Huawei Technologies v. U.S.: Summary and Context

Stephanie Zable
Tuesday, April 9, 2019, 8:03 AM

As the competition for 5G continues, one of the largest players, Chinese company Huawei Technologies, is facing concerns from numerous countries that using Huawei equipment exposes their national networks to spying or worse by the Chinese government.

President Trump signs the FY 2019 National Defense Authorization Act (Source: Wikimedia/U.S. Army/Sgt. Thomas Scaggs)

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As the competition for 5G continues, one of the largest players, Chinese company Huawei Technologies, is facing concerns from numerous countries that using Huawei equipment exposes their national networks to spying or worse by the Chinese government. These concerns stem from the nature of the equipment Huawei provides, much of which is used in networking and connectivity; Huawei founder Ren Zhengfei’s and Huawei Technologies’s ties to the Chinese Communist Party; Huawei’s history of industrial espionage; and the nature of the rule-of-law in China. It is almost inconceivable that Huawei, a major Chinese telecommunications company with links to the Chinese party-state, would be able to refuse if the Chinese government ordered it to take actions that compromised other countries’ security, and there are no domestic constraints that would plausibly prevent the government from doing so. (See Bobby Chesney’s article on the new FISA actions against Huawei for more on the relationship between Huawei and the Chinese government).

As countries such as the United Kingdom and Germany (as well as nonstate entities such as MIT) wrestle with how to confront the potential risks posed by Huawei, outcomes have ranged from full cooperation with Huawei, to managing Huawei’s risks, to complete bans. The U.S. has come down firmly on the side of more caution, going so far as to threaten that if allies do not cease to use Huawei products, the U.S. will be forced to pare back security cooperation. In accordance with this strict stance, the U.S. government imposed a ban on any Huawei products in proximity to the U.S. government. Section 889 of the 2019 National Defense Authorization Act (NDAA), passed by Congress and signed by President Trump, mandates:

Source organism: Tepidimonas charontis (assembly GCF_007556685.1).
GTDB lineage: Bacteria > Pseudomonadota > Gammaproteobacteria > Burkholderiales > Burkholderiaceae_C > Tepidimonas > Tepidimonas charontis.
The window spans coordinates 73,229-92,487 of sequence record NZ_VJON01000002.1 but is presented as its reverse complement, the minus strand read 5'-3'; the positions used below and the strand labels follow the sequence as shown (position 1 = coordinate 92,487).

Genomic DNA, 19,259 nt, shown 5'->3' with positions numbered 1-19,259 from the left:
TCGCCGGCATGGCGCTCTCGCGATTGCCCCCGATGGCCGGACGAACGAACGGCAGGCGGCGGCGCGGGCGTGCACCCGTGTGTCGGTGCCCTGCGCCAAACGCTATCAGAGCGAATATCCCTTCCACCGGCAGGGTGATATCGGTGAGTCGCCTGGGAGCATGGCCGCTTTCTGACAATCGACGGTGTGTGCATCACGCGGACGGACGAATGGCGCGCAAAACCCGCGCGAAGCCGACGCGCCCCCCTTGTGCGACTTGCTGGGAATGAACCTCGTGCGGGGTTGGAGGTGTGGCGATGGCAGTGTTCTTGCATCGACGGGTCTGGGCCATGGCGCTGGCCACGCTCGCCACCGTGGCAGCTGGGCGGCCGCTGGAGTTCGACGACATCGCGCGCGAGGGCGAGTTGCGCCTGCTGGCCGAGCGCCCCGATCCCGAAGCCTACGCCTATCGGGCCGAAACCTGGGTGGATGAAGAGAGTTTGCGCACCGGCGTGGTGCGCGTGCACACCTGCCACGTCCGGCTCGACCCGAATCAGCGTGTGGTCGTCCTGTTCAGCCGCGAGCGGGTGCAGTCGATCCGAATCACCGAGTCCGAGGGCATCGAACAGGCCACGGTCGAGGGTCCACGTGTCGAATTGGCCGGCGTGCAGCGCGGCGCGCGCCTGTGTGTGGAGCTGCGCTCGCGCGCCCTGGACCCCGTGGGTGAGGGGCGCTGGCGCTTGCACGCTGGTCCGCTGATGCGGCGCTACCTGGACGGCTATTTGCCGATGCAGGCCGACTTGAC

(a) The head of an executive agency may not—

(A) procure or obtain or extend or renew a contract to procure or obtain any equipment, system, or service that uses covered telecommunications equipment or services as a substantial or essential component of any system, or as critical technology as part of any system; or

(B) enter into a contract (or extend or renew a contract) with an entity that uses any equipment, system, or service that uses covered telecommunications equipment or services as a substantial or essential component of any system, or as critical technology as part of any system.

In the NDAA “covered telecommunications equipment” is defined to include “[t]elecommunications equipment produced by Huawei Technologies Company or ZTE Corporation (or any subsidiary or affiliate of such entities).”

In response to the increased pressure, Huawei is going on the offensive. Two U.S. firms representing Huawei recently registered under the Foreign Agents Registration Act, indicating an escalation in public relations efforts. On March 3, detained Huawei CFO Meng Wanzhou sued the Canadian government for violations of the Canadian constitution related to her arrest. And on March 6, Huawei and its U.S. subsidiary sued the U.S. government and the secretaries of labor, health and human services, education, agriculture, veterans affairs, and the interior, as well as the administrator of the General Services Administration. The lawsuit argues that the NDAA is an unconstitutional bill of attainder, a violation of due process and a violation of the separation of powers. There are some questions as to whether these arguments have much chance of success, and thus it is worth examining the broader context for Huawei’s suit and the motives that may have led to it beyond seeking invalidation of the law.